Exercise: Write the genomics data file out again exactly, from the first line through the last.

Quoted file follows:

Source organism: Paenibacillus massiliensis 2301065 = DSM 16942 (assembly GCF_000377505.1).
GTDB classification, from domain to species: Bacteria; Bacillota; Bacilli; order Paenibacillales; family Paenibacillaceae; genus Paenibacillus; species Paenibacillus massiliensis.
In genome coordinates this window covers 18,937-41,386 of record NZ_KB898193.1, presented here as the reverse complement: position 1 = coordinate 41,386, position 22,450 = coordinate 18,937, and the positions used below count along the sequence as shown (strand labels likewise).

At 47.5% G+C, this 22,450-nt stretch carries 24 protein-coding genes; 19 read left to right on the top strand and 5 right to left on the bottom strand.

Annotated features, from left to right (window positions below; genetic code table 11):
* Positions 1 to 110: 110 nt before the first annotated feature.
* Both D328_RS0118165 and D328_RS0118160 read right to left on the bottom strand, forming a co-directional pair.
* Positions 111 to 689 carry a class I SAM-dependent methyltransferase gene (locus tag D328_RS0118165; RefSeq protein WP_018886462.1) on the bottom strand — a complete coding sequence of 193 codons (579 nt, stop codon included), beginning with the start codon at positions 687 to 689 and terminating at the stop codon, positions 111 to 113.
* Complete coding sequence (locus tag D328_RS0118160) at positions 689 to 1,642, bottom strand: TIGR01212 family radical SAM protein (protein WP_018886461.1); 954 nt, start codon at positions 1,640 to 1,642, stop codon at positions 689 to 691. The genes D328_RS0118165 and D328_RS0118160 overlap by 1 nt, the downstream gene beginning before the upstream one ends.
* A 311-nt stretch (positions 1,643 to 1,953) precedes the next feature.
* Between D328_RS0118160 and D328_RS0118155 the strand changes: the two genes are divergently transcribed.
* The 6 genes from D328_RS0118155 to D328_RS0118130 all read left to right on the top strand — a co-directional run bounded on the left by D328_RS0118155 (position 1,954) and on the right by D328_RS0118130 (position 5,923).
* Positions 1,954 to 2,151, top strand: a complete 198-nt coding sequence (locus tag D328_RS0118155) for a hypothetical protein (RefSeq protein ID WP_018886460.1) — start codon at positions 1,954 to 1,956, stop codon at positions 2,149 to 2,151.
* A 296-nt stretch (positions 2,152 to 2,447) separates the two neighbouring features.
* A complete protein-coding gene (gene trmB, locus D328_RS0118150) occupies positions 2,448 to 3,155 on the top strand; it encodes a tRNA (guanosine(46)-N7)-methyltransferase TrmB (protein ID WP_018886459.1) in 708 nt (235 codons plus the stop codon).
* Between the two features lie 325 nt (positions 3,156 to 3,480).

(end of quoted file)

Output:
Source organism: Paenibacillus massiliensis 2301065 = DSM 16942 (assembly GCF_000377505.1).
GTDB classification, from domain to species: Bacteria; Bacillota; Bacilli; order Paenibacillales; family Paenibacillaceae; genus Paenibacillus; species Paenibacillus massiliensis.
In genome coordinates this window covers 18,937-41,386 of record NZ_KB898193.1, presented here as the reverse complement: position 1 = coordinate 41,386, position 22,450 = coordinate 18,937, and the positions used below count along the sequence as shown (strand labels likewise).

At 47.5% G+C, this 22,450-nt stretch carries 24 protein-coding genes; 19 read left to right on the top strand and 5 right to left on the bottom strand.

Annotated features, from left to right (window positions below; genetic code table 11):
* Positions 1 to 110: 110 nt before the first annotated feature.
* Both D328_RS0118165 and D328_RS0118160 read right to left on the bottom strand, forming a co-directional pair.
* Positions 111 to 689 carry a class I SAM-dependent methyltransferase gene (locus tag D328_RS0118165; RefSeq protein WP_018886462.1) on the bottom strand — a complete coding sequence of 193 codons (579 nt, stop codon included), beginning with the start codon at positions 687 to 689 and terminating at the stop codon, positions 111 to 113.
* Complete coding sequence (locus tag D328_RS0118160) at positions 689 to 1,642, bottom strand: TIGR01212 family radical SAM protein (protein WP_018886461.1); 954 nt, start codon at positions 1,640 to 1,642, stop codon at positions 689 to 691. The genes D328_RS0118165 and D328_RS0118160 overlap by 1 nt, the downstream gene beginning before the upstream one ends.
* A 311-nt stretch (positions 1,643 to 1,953) precedes the next feature.
* Between D328_RS0118160 and D328_RS0118155 the strand changes: the two genes are divergently transcribed.
* The 6 genes from D328_RS0118155 to D328_RS0118130 all read left to right on the top strand — a co-directional run bounded on the left by D328_RS0118155 (position 1,954) and on the right by D328_RS0118130 (position 5,923).
* Positions 1,954 to 2,151, top strand: a complete 198-nt coding sequence (locus tag D328_RS0118155) for a hypothetical protein (RefSeq protein ID WP_018886460.1) — start codon at positions 1,954 to 1,956, stop codon at positions 2,149 to 2,151.
* A 296-nt stretch (positions 2,152 to 2,447) separates the two neighbouring features.
* A complete protein-coding gene (gene trmB, locus D328_RS0118150) occupies positions 2,448 to 3,155 on the top strand; it encodes a tRNA (guanosine(46)-N7)-methyltransferase TrmB (protein ID WP_018886459.1) in 708 nt (235 codons plus the stop codon).
* Between the two features lie 325 nt (positions 3,156 to 3,480).